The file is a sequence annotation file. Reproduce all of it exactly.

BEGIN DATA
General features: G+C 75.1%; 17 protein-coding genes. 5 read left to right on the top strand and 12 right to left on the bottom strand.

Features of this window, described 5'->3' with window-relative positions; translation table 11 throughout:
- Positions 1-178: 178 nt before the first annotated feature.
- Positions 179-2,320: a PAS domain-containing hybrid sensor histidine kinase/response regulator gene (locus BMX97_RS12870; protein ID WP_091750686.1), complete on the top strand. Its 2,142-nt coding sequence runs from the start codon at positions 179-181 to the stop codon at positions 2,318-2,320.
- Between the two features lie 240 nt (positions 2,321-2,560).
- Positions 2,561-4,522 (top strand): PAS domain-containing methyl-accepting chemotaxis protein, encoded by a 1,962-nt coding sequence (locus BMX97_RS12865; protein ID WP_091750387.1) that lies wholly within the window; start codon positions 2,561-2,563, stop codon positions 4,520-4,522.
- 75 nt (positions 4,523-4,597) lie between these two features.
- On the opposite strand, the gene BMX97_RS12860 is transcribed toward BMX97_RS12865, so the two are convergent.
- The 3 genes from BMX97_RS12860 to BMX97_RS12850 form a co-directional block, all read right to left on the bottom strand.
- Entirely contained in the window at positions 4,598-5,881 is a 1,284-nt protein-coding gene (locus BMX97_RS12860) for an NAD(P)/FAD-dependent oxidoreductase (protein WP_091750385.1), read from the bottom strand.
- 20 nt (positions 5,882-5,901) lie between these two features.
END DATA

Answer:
General features: G+C 75.1%; 17 protein-coding genes. 5 read left to right on the top strand and 12 right to left on the bottom strand.

Features of this window, described 5'->3' with window-relative positions; translation table 11 throughout:
- Positions 1-178: 178 nt before the first annotated feature.
- Positions 179-2,320: a PAS domain-containing hybrid sensor histidine kinase/response regulator gene (locus BMX97_RS12870; protein ID WP_091750686.1), complete on the top strand. Its 2,142-nt coding sequence runs from the start codon at positions 179-181 to the stop codon at positions 2,318-2,320.
- Between the two features lie 240 nt (positions 2,321-2,560).
- Positions 2,561-4,522 (top strand): PAS domain-containing methyl-accepting chemotaxis protein, encoded by a 1,962-nt coding sequence (locus BMX97_RS12865; protein ID WP_091750387.1) that lies wholly within the window; start codon positions 2,561-2,563, stop codon positions 4,520-4,522.
- 75 nt (positions 4,523-4,597) lie between these two features.
- On the opposite strand, the gene BMX97_RS12860 is transcribed toward BMX97_RS12865, so the two are convergent.
- The 3 genes from BMX97_RS12860 to BMX97_RS12850 form a co-directional block, all read right to left on the bottom strand.
- Entirely contained in the window at positions 4,598-5,881 is a 1,284-nt protein-coding gene (locus BMX97_RS12860) for an NAD(P)/FAD-dependent oxidoreductase (protein WP_091750385.1), read from the bottom strand.
- 20 nt (positions 5,882-5,901) lie between these two features.